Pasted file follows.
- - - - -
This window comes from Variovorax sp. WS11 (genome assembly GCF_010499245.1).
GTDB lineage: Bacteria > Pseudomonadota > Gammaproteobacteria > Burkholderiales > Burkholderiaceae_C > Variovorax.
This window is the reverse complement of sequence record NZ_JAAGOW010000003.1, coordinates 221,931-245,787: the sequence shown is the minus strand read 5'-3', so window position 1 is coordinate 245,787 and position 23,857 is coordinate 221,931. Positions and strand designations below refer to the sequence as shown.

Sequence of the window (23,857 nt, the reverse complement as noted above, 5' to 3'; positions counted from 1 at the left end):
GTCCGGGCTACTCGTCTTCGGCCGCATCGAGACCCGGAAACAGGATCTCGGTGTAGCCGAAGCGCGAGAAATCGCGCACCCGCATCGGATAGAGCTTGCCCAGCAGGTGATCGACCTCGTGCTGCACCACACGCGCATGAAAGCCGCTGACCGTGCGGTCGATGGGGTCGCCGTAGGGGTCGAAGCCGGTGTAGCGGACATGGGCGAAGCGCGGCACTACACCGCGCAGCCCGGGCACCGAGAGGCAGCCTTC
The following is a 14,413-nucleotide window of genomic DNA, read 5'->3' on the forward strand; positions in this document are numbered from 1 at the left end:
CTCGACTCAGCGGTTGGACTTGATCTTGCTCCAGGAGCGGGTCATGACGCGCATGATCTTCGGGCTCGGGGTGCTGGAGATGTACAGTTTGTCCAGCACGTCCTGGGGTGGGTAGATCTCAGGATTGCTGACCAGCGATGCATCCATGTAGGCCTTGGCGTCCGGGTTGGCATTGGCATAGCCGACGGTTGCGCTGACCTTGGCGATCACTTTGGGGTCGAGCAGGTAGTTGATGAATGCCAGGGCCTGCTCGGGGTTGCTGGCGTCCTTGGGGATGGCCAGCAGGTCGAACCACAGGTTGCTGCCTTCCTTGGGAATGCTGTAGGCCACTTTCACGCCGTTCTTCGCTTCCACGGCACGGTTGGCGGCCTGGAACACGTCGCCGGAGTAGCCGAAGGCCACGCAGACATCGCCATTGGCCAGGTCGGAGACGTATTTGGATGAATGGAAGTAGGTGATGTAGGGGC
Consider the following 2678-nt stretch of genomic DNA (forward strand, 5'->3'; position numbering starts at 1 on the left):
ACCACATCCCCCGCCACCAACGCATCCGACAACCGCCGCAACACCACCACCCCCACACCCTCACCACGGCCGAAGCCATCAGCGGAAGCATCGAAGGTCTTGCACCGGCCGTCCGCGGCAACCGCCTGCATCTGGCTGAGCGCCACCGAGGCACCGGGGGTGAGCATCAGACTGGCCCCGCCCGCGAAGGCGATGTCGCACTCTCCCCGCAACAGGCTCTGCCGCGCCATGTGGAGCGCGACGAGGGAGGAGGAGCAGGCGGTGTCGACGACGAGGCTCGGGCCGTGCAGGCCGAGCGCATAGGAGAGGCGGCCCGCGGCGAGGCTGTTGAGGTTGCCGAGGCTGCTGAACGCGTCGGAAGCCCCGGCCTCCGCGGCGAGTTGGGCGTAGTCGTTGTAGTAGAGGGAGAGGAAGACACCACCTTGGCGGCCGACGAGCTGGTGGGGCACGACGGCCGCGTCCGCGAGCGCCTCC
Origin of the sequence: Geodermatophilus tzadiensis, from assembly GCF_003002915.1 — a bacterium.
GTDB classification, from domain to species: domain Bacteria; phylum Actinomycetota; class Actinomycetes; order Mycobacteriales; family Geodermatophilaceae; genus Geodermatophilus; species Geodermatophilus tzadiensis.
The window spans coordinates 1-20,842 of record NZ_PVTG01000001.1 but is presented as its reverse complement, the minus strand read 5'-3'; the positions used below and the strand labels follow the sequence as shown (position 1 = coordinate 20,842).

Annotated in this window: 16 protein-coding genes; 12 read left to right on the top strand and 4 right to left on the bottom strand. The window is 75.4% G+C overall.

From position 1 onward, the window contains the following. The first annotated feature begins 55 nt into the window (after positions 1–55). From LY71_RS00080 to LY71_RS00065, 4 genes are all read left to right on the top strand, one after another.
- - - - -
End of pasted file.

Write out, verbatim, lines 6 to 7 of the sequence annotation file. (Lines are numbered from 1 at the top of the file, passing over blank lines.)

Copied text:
The following is a 14,413-nucleotide window of genomic DNA, read 5'->3' on the forward strand; positions in this document are numbered from 1 at the left end:
CTCGACTCAGCGGTTGGACTTGATCTTGCTCCAGGAGCGGGTCATGACGCGCATGATCTTCGGGCTCGGGGTGCTGGAGATGTACAGTTTGTCCAGCACGTCCTGGGGTGGGTAGATCTCAGGATTGCTGACCAGCGATGCATCCATGTAGGCCTTGGCGTCCGGGTTGGCATTGGCATAGCCGACGGTTGCGCTGACCTTGGCGATCACTTTGGGGTCGAGCAGGTAGTTGATGAATGCCAGGGCCTGCTCGGGGTTGCTGGCGTCCTTGGGGATGGCCAGCAGGTCGAACCACAGGTTGCTGCCTTCCTTGGGAATGCTGTAGGCCACTTTCACGCCGTTCTTCGCTTCCACGGCACGGTTGGCGGCCTGGAACACGTCGCCGGAGTAGCCGAAGGCCACGCAGACATCGCCATTGGCCAGGTCGGAGACGTATTTGGATGAATGGAAGTAGGTGATGTAGGGGC